We have 6 lawyers and 4 investigators in the Enforcement Team at the Overseas Investment Office. The total size of the Overseas Investment Office is around 50 staff, of whom nearly two-thirds are lawyers!
The Overseas Investment Act recognises that it is a privilege for overseas people to own sensitive New Zealand property. The Overseas Investment Office assesses applications from overseas people and organisations wanting to invest in sensitive land, significant business assets and fishing quota. Each year around $15 billion NZD (or 15%) of all foreign direct investment requires consent from the Overseas Investment Office.
Our enforcement function is about making sure overseas people who own or control New Zealand sensitive property have consent to do so, keep the commitments they make when they are granted consent, and give us truthful and complete information about themselves and their plans.
We carry out our enforcement function through a range of activities including education, monitoring, site inspections, investigations and enforcement. Where enforcement action is appropriate, we may require a person to dispose of their property. We may also seek a range of civil and criminal penalties from the Court, including fines of up to $300,000 or three times the quantifiable gain from the sale of the investment, or up to 12 months prison.
Taking enforcement action ensures fair treatment for those who comply, as well as ensuring that those who do not comply are held to account and that others are deterred from doing so. It also gives the New Zealand public confidence in the integrity of the regime.
What changes in the last 12 months have impacted the team, its focus and workloads?
The two main impacts have come from amendments to the Overseas Investment Act and increased resourcing for enforcement action.
The Act was amended in October 2018 and imposed new restrictions on buying residential land, as well as changes to forestry investment and large developments. Given the recent changes, the Enforcement Team is initially increasing compliance through raising awareness and education.
Increased Crown funding for monitoring and enforcement has also seen an increase in the size of our team and the number of enforcement activities. There are now two teams responsible for compliance activities: our Enforcement Team (10 staff) and a new Monitoring & Intelligence Team (8 staff). This increase has helped result in the 36 enforcement actions that we took over the past 12 months.
What have been your most recent successes and challenges as a legal function?
This year we obtained two High Court judgments, both of which received significant media attention.
In July the Court ordered nearly $3m in penalties and fines for overseas owners who failed to obtain consent for the purchase of two Auckland properties. This included $2.3m in gains from the sale of one of the properties.
In March the Court imposed $220,000 civil penalties for breaches relating to Agria Corporation’s investment in PGG Wrightson. This was for “good character” breaches resulting from alleged violations of United States securities law.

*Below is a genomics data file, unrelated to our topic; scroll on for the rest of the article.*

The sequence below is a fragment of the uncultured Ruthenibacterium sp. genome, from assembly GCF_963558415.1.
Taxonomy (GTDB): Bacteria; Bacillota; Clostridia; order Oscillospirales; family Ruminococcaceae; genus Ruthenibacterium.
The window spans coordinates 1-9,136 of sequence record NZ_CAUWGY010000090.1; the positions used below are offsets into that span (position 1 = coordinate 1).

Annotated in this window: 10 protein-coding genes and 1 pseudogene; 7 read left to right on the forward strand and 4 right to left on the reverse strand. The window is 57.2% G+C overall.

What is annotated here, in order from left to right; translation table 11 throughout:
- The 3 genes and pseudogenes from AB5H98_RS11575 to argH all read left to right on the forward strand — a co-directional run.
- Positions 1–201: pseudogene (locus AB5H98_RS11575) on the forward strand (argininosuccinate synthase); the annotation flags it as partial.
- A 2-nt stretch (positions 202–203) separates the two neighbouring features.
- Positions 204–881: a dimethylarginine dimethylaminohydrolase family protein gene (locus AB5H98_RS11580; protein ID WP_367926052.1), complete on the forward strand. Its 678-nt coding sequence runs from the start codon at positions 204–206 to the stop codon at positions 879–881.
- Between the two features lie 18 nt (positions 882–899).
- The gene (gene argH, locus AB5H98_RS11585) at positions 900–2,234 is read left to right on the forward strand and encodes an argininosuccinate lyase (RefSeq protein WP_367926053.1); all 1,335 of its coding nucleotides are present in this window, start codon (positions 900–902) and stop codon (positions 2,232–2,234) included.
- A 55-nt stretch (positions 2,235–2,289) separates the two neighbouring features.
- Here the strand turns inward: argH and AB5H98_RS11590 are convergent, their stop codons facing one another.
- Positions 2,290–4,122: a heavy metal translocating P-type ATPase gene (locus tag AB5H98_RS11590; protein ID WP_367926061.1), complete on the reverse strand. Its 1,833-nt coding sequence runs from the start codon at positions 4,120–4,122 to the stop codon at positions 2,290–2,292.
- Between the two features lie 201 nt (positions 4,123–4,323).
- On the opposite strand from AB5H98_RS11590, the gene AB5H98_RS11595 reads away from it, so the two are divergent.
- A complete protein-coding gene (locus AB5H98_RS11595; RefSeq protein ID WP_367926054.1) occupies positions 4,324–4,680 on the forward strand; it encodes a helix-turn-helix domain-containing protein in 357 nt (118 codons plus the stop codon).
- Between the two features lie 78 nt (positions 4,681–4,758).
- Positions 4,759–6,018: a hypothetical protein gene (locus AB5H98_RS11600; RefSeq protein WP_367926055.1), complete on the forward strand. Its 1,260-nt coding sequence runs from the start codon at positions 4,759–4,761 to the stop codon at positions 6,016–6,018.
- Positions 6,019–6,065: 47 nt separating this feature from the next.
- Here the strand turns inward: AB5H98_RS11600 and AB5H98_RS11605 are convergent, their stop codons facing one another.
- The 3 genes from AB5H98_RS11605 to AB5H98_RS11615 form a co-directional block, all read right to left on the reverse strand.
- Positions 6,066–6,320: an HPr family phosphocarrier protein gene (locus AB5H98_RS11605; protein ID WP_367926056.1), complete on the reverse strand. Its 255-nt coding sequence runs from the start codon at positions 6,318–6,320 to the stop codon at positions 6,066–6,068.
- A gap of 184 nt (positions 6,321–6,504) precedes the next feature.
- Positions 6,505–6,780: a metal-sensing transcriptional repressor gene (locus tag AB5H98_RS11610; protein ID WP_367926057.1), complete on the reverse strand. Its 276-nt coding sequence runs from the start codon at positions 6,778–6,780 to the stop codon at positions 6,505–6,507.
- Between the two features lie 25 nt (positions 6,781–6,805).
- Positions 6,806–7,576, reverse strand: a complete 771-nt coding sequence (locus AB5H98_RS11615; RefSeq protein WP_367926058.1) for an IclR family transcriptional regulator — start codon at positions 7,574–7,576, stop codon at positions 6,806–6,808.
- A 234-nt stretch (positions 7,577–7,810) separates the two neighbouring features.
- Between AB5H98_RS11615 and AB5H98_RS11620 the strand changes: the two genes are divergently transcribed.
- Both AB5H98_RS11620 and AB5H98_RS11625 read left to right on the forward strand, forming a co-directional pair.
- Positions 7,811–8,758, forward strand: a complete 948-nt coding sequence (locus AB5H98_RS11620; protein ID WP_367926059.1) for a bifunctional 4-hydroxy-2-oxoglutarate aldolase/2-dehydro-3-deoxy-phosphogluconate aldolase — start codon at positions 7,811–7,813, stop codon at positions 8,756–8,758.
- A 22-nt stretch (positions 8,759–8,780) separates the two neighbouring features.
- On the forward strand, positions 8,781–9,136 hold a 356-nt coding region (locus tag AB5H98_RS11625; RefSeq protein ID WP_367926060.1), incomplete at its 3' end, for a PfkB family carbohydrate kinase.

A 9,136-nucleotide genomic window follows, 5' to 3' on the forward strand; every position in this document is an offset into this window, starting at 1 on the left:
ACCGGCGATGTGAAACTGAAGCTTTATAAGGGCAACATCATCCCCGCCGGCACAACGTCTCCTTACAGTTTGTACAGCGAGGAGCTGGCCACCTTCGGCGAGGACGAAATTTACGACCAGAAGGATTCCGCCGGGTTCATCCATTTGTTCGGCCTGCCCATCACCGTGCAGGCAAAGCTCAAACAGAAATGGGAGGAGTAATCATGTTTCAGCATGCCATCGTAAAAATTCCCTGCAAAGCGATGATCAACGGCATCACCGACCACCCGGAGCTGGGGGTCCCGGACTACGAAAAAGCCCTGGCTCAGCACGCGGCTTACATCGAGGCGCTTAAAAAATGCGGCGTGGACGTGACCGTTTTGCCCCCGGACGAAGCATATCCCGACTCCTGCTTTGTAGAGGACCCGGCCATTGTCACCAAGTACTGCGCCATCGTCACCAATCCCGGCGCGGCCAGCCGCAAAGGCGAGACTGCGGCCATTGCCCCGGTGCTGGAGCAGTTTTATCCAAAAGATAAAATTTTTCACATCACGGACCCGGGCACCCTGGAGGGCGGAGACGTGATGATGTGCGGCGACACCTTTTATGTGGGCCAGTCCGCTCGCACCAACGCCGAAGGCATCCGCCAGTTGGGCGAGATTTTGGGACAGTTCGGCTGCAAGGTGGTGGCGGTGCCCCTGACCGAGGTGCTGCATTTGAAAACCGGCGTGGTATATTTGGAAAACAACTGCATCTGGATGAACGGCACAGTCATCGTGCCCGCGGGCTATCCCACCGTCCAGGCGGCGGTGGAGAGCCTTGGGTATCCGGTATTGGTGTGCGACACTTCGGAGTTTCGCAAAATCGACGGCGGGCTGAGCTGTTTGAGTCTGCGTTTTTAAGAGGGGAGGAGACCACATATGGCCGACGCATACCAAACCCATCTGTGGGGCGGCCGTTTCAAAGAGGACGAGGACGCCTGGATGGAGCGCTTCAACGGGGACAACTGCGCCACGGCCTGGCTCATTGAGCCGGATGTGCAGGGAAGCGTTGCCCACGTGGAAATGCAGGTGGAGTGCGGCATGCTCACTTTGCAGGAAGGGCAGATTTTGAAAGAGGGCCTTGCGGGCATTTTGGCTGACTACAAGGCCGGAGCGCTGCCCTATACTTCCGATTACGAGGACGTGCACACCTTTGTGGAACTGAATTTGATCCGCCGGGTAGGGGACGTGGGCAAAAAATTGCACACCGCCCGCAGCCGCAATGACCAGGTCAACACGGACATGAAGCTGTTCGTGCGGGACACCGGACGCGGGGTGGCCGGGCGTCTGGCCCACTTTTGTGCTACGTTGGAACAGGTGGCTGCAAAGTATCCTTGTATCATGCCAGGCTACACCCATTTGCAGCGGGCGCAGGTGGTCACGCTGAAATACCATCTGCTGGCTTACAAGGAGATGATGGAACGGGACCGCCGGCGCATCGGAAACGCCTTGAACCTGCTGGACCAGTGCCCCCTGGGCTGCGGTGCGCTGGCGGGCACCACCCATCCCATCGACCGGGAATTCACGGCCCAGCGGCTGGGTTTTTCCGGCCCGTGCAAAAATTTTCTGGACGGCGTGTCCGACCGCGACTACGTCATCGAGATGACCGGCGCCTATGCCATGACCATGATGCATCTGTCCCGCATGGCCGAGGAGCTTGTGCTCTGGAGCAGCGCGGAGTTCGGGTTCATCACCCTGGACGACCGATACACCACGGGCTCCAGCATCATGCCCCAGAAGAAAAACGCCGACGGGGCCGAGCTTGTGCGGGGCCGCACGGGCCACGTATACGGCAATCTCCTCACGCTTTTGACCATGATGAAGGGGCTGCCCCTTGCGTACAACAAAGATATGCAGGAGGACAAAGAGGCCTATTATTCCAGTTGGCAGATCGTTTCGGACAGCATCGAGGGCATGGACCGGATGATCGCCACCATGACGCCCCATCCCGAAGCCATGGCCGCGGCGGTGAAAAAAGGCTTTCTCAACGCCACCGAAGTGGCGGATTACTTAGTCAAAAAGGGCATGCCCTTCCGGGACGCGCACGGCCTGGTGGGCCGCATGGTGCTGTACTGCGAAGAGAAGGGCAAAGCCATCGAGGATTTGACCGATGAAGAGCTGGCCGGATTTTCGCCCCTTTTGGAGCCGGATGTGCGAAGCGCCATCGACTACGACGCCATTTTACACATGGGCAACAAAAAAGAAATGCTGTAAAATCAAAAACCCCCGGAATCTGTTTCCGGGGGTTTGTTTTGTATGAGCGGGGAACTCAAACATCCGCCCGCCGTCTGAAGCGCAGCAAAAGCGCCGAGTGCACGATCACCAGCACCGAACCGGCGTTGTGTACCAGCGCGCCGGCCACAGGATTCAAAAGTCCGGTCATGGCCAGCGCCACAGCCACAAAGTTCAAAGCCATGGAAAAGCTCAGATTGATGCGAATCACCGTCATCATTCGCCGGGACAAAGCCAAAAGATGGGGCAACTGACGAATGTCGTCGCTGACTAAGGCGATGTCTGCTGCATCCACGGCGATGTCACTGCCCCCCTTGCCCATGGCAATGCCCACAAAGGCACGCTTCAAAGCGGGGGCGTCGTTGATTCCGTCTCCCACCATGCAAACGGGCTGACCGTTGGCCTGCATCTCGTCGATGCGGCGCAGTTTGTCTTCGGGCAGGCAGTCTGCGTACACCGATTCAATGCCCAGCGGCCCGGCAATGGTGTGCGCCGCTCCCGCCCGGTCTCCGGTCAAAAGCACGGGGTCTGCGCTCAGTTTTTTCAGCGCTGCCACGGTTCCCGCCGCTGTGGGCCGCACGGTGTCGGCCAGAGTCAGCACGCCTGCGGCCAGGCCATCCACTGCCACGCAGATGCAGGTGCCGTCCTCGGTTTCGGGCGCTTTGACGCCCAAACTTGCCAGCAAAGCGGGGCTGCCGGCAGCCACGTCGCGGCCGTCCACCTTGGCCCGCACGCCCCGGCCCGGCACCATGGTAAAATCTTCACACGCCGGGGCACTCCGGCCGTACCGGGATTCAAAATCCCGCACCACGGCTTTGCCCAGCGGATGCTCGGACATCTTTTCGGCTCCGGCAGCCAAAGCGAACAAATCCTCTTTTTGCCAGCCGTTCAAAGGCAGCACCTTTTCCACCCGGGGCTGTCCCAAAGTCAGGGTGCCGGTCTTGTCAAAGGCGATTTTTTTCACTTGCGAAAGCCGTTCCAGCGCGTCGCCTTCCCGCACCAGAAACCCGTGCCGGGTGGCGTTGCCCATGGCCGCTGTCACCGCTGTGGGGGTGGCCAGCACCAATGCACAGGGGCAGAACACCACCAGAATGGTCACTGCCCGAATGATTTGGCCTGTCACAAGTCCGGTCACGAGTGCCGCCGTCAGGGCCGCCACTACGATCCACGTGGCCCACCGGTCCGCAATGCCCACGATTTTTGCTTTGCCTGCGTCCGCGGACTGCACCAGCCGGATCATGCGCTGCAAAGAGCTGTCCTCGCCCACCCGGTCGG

Successes like these help boost awareness of the regime and give confidence that we are doing our job well.
Our Team plays an important regulatory stewardship role. There are government and public expectations that we need to meet around fairness and natural justice. This includes maintaining a transparent compliance and enforcement strategy that is evidence-informed, risk-based, responsive, and proportionate to the risks or harms being managed.
We have an advantage in that the Enforcement Team is multi-disciplinary, with both lawyers and investigators working closely together.
I know that some regulators use a separate legal team, which runs the risk of late (or no) legal involvement in investigations. Our approach is for each case to involve both legal and investigative staff from the outset. We have an added advantage in that some of the investigators in the team are also legally trained.
How do you see the role of the public sector in-house lawyer evolving and what impact does this have on the team?
Ben W Heineman, in his book The Inside Counsel Revolution, neatly summarised the role of in-house lawyers as: “fusing high performance with high integrity and sound risk management”. What does this mean?
Increasingly organisations are looking to their in-house lawyers for guidance on not only whether something is “legal”, but also whether it is “right”. In other words, playing the role of both partner and guardian. I see this as really positive and playing to the strengths of in-house lawyers who are well placed to provide a leadership role in ethical matters.
At the same time, the public sector is expected to bring a much more commercial focus to how it operates. In-house lawyers within not only Crown Entities and SOEs, but also government departments, are required to also bring a corporate risk and business lens to our advice.
The implications of this for public sector lawyers in 2019 is that we need to be aware our organisations are usually not seeking ‘pure’ legal advice, but workable solutions to their most vexing problems. These problems often intersect law, business, technology, politics and moral judgment. An effective in-house public sector legal team is one that can collectively draw upon a wide range of skillsets and experience to help solve these problems.
The impact of these changes on the Enforcement Team means we need to continually look for ways to improve, challenge and support each other. What worked in 2019 may not work in 2020. It also means looking beyond ourselves, our Team and our organisation to learn from others. This is summed up in the values here at LINZ: “Bold, Expert, Stronger Together (BEST)”.